Defence Economics & Industry
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  • About Centre

    India spends a significant amount of resources on its national defence. Efficiency in utilisation of resources is not only an economic imperative but vital for defence preparedness. In view of this, the Defence Economics and Industry Centre was created in 2006 to promote research on various economic aspects of India's defence. Since its inception, the Centre has undertaken a number of policy relevant studies besides constantly engaging vital stakeholders (Ministry of Defence, Armed Forces and Industry) on a range of issues. The major focus areas of the Centre are:

    • Defence Acquisition
      • Organisational and procedural improvement
      • Offsets
    • Defence Industry
      • Self-reliance in Defence Production
      • Efficiency of Defence Public Sector Undertakings/Ordnance Factory Board
      • Enhancing Private Sector Participation in Defence Production
    • Defence Research and Development
    • Defence Budget

    Members

    Best Practices in Financial Management: Accrual Accounting for Defence

    Changes in public financial management across the globe have necessitated India to revisit its traditional methods of managing and depicting its public finances. One of the major changes envisaged is a quest to migrate gradually to accrual accounting from the traditional cash-based accounting.

    2019

    Transfer of Defence Technology: Understanding the Nuances and Making it Work for India

    • Publisher: KW Publishers
      2019
    In recent years, transfer of defence technology to India, as an alternate route to indigenous development, has been frequently brought up with widely varying views from the Indian defence technology fraternity. Some lament its failure to help India achieve self-reliance, while others suggest it can enable India to leapfrog ahead. While it has been paradoxically found to be more expensive than outright purchase of defence systems, there are indications that countries such as Israel, South Korea and China have gained immensely from it. While there has been a flood of ToT proposals from foreign OEMs after the launch of the Make in India initiative, there have been few proposals which have materialised and a miniscule number successfully implemented. Acknowledging the need to unravel these mysteries, this book attempts to throw light on the entire range of connected aspects from a brief historical perspective to an understanding of its fundamentals and nuances, to how ToT should be aligned with national goals and there on to its implementation issues. Initially addressing the conventional mode and its complexities, it expands to touch upon the others, then the unconventional ones, the facilitators such as offsets and the transaction in its widest sense. Thus enveloping the complete spectrum, it brings its insights together to converge on a possibly successful arrangement for India. Written in an explorative, questioning style, this book will intrigue interested readers and propel the Indian defence technology community to dwell on its findings and suggestions for the formulation of a cogent way forward.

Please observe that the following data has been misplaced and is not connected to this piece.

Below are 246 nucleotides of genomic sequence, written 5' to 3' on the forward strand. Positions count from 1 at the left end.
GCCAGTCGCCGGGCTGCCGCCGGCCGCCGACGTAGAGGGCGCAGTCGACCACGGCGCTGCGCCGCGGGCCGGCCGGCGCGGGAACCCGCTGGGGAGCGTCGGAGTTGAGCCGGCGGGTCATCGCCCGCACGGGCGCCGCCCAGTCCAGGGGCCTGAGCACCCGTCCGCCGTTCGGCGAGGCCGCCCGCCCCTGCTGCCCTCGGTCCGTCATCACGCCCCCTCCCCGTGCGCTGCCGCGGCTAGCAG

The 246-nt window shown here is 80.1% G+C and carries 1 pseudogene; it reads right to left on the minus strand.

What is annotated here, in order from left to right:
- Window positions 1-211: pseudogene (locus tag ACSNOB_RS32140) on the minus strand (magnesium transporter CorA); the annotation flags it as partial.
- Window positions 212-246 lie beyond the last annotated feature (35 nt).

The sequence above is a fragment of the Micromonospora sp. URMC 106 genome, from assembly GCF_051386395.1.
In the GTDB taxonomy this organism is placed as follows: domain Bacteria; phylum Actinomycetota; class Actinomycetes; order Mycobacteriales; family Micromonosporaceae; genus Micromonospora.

• ISBN: 978-93-89137-17-0,
    • Price: ₹.980/-
    • E-copy available
    2019

    Indian Defence Industry: An Agenda for Making in India

    Indian Defence Industry: An Agenda for Making in India
    • Publisher: Pentagon Press

    This book thoroughly probes the Indian Defence industry and the policies pertaining to it. Based on hard core evidence, it identifies the key shortcomings of this vital sector and provides a detailed roadmap for the Modi government’s ambitious ‘Make in India’ programme to succeed in defence production sector. Though written with a clear focus on influencing policy making, the book is presented in an accessible format to be easily understood by the wider strategic community.

    • ISBN 978-81-8274-905-4,
    • Price: ₹. 995
    • E-copy available
    2016

    Indigenisation: Key to Self-Sufficiency and Strategic Capability

    Indigenisation: Key to Self-Sufficiency and Strategic Capability
    • Publisher: Pentagon Press

    The book attempts to study the defence industrialisation process that has been adopted by the militarily developed and developing nations to analyse, orient and adapt their best practices to the Indian defence industry and technological base. The analysis reveals that there is a requirement to re-assess, re-align & re-model the Indian defence industry apparatus in line with the vision of accelerating indigenisation, self-sufficiency and strategic capability, as pertaining to military systems.